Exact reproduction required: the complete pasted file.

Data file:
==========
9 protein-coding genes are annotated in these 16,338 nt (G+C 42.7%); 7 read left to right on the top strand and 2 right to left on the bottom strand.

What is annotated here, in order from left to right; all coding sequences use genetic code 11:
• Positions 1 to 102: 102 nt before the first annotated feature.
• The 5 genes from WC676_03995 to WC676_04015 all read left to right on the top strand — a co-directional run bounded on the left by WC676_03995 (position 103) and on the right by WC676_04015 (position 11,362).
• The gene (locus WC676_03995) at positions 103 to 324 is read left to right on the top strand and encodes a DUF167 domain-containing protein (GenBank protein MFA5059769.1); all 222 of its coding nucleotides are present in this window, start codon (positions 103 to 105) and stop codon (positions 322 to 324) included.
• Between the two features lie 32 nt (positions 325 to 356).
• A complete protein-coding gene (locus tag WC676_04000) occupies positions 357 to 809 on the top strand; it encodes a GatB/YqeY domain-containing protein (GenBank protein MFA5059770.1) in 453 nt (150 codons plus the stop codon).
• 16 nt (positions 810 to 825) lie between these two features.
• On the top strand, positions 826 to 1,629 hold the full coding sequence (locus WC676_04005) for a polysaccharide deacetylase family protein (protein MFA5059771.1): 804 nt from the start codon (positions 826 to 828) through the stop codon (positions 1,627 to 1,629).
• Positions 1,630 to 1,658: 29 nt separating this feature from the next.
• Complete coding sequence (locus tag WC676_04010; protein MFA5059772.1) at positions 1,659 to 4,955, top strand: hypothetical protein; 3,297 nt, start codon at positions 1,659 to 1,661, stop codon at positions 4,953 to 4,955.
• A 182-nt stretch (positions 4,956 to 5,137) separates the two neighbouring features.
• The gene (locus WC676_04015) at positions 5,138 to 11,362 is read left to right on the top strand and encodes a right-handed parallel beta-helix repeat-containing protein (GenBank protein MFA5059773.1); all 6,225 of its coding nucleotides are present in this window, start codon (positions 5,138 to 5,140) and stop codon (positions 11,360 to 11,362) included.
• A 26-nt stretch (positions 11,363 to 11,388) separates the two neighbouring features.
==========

9 protein-coding genes are annotated in these 16,338 nt (G+C 42.7%); 7 read left to right on the top strand and 2 right to left on the bottom strand.

What is annotated here, in order from left to right; all coding sequences use genetic code 11:
• Positions 1 to 102: 102 nt before the first annotated feature.
• The 5 genes from WC676_03995 to WC676_04015 all read left to right on the top strand — a co-directional run bounded on the left by WC676_03995 (position 103) and on the right by WC676_04015 (position 11,362).
• The gene (locus WC676_03995) at positions 103 to 324 is read left to right on the top strand and encodes a DUF167 domain-containing protein (GenBank protein MFA5059769.1); all 222 of its coding nucleotides are present in this window, start codon (positions 103 to 105) and stop codon (positions 322 to 324) included.
• Between the two features lie 32 nt (positions 325 to 356).
• A complete protein-coding gene (locus tag WC676_04000) occupies positions 357 to 809 on the top strand; it encodes a GatB/YqeY domain-containing protein (GenBank protein MFA5059770.1) in 453 nt (150 codons plus the stop codon).
• 16 nt (positions 810 to 825) lie between these two features.
• On the top strand, positions 826 to 1,629 hold the full coding sequence (locus WC676_04005) for a polysaccharide deacetylase family protein (protein MFA5059771.1): 804 nt from the start codon (positions 826 to 828) through the stop codon (positions 1,627 to 1,629).
• Positions 1,630 to 1,658: 29 nt separating this feature from the next.
• Complete coding sequence (locus tag WC676_04010; protein MFA5059772.1) at positions 1,659 to 4,955, top strand: hypothetical protein; 3,297 nt, start codon at positions 1,659 to 1,661, stop codon at positions 4,953 to 4,955.
• A 182-nt stretch (positions 4,956 to 5,137) separates the two neighbouring features.
• The gene (locus WC676_04015) at positions 5,138 to 11,362 is read left to right on the top strand and encodes a right-handed parallel beta-helix repeat-containing protein (GenBank protein MFA5059773.1); all 6,225 of its coding nucleotides are present in this window, start codon (positions 5,138 to 5,140) and stop codon (positions 11,360 to 11,362) included.
• A 26-nt stretch (positions 11,363 to 11,388) separates the two neighbouring features.